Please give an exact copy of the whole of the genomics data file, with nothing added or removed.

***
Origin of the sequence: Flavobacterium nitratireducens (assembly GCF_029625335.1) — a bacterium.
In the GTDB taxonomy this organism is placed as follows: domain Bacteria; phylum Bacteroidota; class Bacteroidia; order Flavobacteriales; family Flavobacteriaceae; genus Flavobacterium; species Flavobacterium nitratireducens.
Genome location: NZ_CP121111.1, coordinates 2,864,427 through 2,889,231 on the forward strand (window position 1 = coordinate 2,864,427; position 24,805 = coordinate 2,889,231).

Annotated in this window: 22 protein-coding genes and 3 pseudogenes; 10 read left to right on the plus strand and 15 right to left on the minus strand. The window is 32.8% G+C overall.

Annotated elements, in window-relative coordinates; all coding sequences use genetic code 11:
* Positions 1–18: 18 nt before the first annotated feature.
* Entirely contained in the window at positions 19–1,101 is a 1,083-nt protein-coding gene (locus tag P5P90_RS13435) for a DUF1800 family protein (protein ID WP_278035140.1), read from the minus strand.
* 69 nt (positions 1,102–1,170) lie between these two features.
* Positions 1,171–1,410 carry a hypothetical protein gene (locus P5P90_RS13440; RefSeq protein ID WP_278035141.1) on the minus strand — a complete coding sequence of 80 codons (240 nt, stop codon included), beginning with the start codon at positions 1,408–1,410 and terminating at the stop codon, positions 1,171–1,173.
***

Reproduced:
Origin of the sequence: Flavobacterium nitratireducens (assembly GCF_029625335.1) — a bacterium.
In the GTDB taxonomy this organism is placed as follows: domain Bacteria; phylum Bacteroidota; class Bacteroidia; order Flavobacteriales; family Flavobacteriaceae; genus Flavobacterium; species Flavobacterium nitratireducens.
Genome location: NZ_CP121111.1, coordinates 2,864,427 through 2,889,231 on the forward strand (window position 1 = coordinate 2,864,427; position 24,805 = coordinate 2,889,231).

Annotated in this window: 22 protein-coding genes and 3 pseudogenes; 10 read left to right on the plus strand and 15 right to left on the minus strand. The window is 32.8% G+C overall.

Annotated elements, in window-relative coordinates; all coding sequences use genetic code 11:
* Positions 1–18: 18 nt before the first annotated feature.
* Entirely contained in the window at positions 19–1,101 is a 1,083-nt protein-coding gene (locus tag P5P90_RS13435) for a DUF1800 family protein (protein ID WP_278035140.1), read from the minus strand.
* 69 nt (positions 1,102–1,170) lie between these two features.
* Positions 1,171–1,410 carry a hypothetical protein gene (locus P5P90_RS13440; RefSeq protein ID WP_278035141.1) on the minus strand — a complete coding sequence of 80 codons (240 nt, stop codon included), beginning with the start codon at positions 1,408–1,410 and terminating at the stop codon, positions 1,171–1,173.